The Kisumu region in western Kenya struggles with high rates of adolescent pregnancy and maternal death due to unsafe abortion. Many girls facing poverty in the region trade sex for food, school fees and even menstrual pads.
It is one of the many places around the world where President Donald Trump’s policies will stand between women and access to reproductive health services, and where already fragile health systems will be decimated by this Administration’s restrictions on global health funds.
In particular, President Trump’s Global Gag Rule forbids any non-governmental organization receiving US global health funds from using even their own, non-US funding to provide legal abortion services, information or referrals. It also bans them from engaging in advocacy to expand abortion access within their own country. The extended version of the policy affects almost $9 billion in funding that covers a vast array of programs, including HIV/Aids, malaria, tuberculosis, water, sanitation, and maternal and child health, in addition to family planning and reproductive health.
The policy has triggered significant confusion, misinformation, fear and even self-censorship among organizations in Kenya, Nigeria and South Africa, initial research by the International Women’s Health Coalition (IWHC) shows. In taking an early pulse, it is clear that the full impacts of the policy will not be apparent for some time, and that ongoing review will be critical to any serious effort to understand its full effects. The findings are contained in an assessment and recommendations submitted to the State Department ahead of a six-month review. Additionally, IWHC briefed congressional staff in October, together with researchers from CHANGE and Human Rights Watch who have conducted similar research in other countries, and participated in a webinar based on the collective findings of all three organizations.
Studies of previous versions of the policy clearly show that the Global Gag Rule imperils women’s health. There is evidence that restrictions on abortion access make abortion less safe and lead to increased maternal mortality, by driving women underground to seek the services they need. Contrary to conservative political rhetoric, the policy does not stem abortion. On the contrary, a Stanford University study from 2011 found that, across 20 African countries, abortion rates increased under the a previous iteration of the Global Gag Rule.
In Kenya, IWHC grantee partner, the Kisumu Medical and Education Trust (KMET), was slated to receive approximately 56 percent of its budget from US foreign assistance from 2017 to 2021. The funds KMET now stands to lose would have included significant funding for a project aimed at reducing maternal mortality from post-partum hemorrhage. Since the organization refuses to take the medically irresponsible step of hiding information regarding abortion, or discontinue the service, other vital programs that are part of a comprehensive health package, are threatened.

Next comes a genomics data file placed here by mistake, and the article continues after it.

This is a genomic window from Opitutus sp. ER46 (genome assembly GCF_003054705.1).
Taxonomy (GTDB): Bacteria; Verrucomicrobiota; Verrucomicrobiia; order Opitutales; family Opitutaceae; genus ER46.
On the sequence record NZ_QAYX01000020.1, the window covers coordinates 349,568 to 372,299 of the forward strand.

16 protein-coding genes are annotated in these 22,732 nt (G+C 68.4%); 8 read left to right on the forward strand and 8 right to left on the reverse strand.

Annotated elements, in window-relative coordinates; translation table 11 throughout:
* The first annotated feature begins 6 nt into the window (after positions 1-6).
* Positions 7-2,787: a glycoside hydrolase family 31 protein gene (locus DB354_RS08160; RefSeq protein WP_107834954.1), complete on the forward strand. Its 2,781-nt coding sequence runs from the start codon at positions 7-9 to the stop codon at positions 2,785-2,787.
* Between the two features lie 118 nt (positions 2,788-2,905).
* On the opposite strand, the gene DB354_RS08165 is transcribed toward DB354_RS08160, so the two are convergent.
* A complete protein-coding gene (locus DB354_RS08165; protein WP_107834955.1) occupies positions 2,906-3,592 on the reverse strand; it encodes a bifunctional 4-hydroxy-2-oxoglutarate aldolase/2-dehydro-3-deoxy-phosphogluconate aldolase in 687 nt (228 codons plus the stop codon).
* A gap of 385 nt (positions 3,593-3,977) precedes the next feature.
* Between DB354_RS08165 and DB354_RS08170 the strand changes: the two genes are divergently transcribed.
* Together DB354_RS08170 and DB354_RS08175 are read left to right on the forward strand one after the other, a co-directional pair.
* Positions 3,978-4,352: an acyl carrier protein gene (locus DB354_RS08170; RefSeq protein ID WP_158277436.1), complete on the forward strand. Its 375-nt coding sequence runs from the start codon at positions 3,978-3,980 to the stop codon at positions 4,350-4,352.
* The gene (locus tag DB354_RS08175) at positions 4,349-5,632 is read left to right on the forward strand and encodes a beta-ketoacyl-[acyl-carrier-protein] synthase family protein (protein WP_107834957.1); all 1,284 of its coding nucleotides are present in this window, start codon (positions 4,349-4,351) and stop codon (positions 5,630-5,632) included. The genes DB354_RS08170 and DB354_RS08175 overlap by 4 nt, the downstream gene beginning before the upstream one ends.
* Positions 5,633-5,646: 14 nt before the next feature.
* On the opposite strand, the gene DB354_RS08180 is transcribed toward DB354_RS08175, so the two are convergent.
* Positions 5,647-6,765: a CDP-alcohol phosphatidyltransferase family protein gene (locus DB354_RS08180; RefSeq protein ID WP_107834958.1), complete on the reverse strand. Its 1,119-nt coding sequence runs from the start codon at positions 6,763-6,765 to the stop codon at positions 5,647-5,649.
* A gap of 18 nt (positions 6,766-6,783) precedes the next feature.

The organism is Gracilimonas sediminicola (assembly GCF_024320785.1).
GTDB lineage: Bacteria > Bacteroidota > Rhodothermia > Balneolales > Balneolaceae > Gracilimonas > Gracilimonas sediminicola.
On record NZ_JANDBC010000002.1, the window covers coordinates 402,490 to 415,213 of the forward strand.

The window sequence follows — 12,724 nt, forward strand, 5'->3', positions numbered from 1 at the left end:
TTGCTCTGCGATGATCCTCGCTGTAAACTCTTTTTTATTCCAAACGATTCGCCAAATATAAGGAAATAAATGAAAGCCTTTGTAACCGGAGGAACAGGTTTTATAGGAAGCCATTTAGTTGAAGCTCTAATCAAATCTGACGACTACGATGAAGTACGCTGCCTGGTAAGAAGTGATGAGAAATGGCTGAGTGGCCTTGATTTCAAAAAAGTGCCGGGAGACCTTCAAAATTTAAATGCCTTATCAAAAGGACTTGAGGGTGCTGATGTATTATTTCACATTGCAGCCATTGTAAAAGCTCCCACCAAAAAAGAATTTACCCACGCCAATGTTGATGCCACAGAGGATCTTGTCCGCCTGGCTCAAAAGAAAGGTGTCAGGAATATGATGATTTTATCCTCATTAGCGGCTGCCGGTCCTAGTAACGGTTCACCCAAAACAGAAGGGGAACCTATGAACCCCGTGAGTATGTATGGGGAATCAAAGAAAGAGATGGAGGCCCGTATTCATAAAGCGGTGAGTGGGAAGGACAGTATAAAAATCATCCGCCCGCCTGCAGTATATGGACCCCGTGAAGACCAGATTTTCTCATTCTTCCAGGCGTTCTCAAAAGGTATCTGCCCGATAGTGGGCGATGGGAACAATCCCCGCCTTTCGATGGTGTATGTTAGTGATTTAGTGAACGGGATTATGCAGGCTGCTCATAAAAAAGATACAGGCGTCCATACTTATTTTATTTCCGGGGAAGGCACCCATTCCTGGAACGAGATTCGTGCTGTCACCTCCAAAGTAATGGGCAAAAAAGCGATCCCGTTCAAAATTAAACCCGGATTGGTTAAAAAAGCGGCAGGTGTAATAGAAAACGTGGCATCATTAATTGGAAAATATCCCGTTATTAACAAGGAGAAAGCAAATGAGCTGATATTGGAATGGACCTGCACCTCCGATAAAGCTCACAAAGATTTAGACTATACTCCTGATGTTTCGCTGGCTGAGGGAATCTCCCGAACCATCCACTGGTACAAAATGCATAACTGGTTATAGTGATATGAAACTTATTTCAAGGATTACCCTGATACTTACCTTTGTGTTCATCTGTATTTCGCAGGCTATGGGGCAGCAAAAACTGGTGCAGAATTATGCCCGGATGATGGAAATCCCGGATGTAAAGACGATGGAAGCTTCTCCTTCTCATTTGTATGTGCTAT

The Gag Rule is also threatening progress toward integrated healthcare systems, a priority in US foreign assistance. In South Africa, IWHC’s research has highlighted persistent fears that the Global Gag Rule will thwart recent progress toward the integration of HIV prevention, treatment, and care with other health care services—a high priority for South Africa and the US in recent years. In South Africa, where abortion is both legal and constitutionally protected, IWHC’s research to date suggests that the Gag Rule may well undo many years of investment, fragmenting funding and the delivery of services while also undermining the efficiency of the health system.
The policy threatens the implementation of health programs across the board. Initial research by IWHC suggests that misinterpretations of the policy have led some organizations to believe they can no longer partner, even informally, with any organization that does work on abortion. These groups become isolated and untouchable despite rendering valuable services, expanding the stigma on abortion.
In Nigeria, IWHC’s preliminary research has found some awareness of the policy, and a lack of knowledge about how it is being introduced or how Trump’s version is different. Among those interviewed, the Gag Rule is seen as “barbaric”—a donor country’s funding conditions causing direct harm on the most vulnerable populations in another country.
During previous Republican Administrations, IWHC has raised the alarm regarding the Gag Rule’s destructive effects. The unprecedented expansion held in Trump’s version of the policy makes the need to rescind it even more acute. IWHC supports the Global Health, Empowerment, and Rights (HER) Act, which would permanently repeal the Global Gag Rule, ensuring that this deadly and counterproductive policy no longer threatens the most vulnerable women around the world.
In the meantime, the US government must commit to ongoing review of this policy through a comprehensive, transparent, and consultative process that includes civil society, and take action on the policies and challenges identified during the review process.
Photo: Dutch Ministry of Foreign Affairs